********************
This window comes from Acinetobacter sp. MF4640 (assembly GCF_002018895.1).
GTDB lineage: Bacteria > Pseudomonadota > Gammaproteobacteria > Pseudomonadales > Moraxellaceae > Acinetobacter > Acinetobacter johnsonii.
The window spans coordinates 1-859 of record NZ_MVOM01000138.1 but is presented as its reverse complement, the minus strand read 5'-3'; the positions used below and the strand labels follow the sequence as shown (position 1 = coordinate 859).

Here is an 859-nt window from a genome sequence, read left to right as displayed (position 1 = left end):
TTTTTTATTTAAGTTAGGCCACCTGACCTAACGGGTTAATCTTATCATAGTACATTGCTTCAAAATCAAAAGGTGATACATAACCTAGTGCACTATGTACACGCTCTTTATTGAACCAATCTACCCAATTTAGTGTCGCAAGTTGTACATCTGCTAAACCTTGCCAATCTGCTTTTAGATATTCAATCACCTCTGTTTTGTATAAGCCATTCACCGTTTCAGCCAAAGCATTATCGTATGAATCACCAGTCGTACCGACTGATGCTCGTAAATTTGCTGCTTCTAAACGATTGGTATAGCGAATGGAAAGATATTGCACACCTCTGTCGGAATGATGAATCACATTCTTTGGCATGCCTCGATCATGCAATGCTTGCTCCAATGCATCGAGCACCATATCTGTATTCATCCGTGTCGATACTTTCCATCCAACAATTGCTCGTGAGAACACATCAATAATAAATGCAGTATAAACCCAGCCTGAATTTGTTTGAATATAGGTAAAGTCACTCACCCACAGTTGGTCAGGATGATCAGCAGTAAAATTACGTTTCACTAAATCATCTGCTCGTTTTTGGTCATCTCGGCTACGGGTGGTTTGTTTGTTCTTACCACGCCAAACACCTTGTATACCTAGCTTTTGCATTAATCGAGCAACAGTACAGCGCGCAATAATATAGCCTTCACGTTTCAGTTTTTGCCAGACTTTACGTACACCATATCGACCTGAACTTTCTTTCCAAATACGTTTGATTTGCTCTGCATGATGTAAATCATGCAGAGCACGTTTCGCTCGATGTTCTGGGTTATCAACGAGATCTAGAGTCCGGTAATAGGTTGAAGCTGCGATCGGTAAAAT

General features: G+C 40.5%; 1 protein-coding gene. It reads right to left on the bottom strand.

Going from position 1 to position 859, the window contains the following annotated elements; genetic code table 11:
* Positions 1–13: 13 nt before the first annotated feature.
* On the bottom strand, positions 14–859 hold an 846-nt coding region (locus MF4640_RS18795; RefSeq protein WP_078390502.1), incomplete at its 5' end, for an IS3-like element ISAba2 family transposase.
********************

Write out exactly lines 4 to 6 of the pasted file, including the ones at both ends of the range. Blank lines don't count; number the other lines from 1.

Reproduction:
Here is an 859-nt window from a genome sequence, read left to right as displayed (position 1 = left end):
TTTTTTATTTAAGTTAGGCCACCTGACCTAACGGGTTAATCTTATCATAGTACATTGCTTCAAAATCAAAAGGTGATACATAACCTAGTGCACTATGTACACGCTCTTTATTGAACCAATCTACCCAATTTAGTGTCGCAAGTTGTACATCTGCTAAACCTTGCCAATCTGCTTTTAGATATTCAATCACCTCTGTTTTGTATAAGCCATTCACCGTTTCAGCCAAAGCATTATCGTATGAATCACCAGTCGTACCGACTGATGCTCGTAAATTTGCTGCTTCTAAACGATTGGTATAGCGAATGGAAAGATATTGCACACCTCTGTCGGAATGATGAATCACATTCTTTGGCATGCCTCGATCATGCAATGCTTGCTCCAATGCATCGAGCACCATATCTGTATTCATCCGTGTCGATACTTTCCATCCAACAATTGCTCGTGAGAACACATCAATAATAAATGCAGTATAAACCCAGCCTGAATTTGTTTGAATATAGGTAAAGTCACTCACCCACAGTTGGTCAGGATGATCAGCAGTAAAATTACGTTTCACTAAATCATCTGCTCGTTTTTGGTCATCTCGGCTACGGGTGGTTTGTTTGTTCTTACCACGCCAAACACCTTGTATACCTAGCTTTTGCATTAATCGAGCAACAGTACAGCGCGCAATAATATAGCCTTCACGTTTCAGTTTTTGCCAGACTTTACGTACACCATATCGACCTGAACTTTCTTTCCAAATACGTTTGATTTGCTCTGCATGATGTAAATCATGCAGAGCACGTTTCGCTCGATGTTCTGGGTTATCAACGAGATCTAGAGTCCGGTAATAGGTTGAAGCTGCGATCGGTAAAAT

General features: G+C 40.5%; 1 protein-coding gene. It reads right to left on the bottom strand.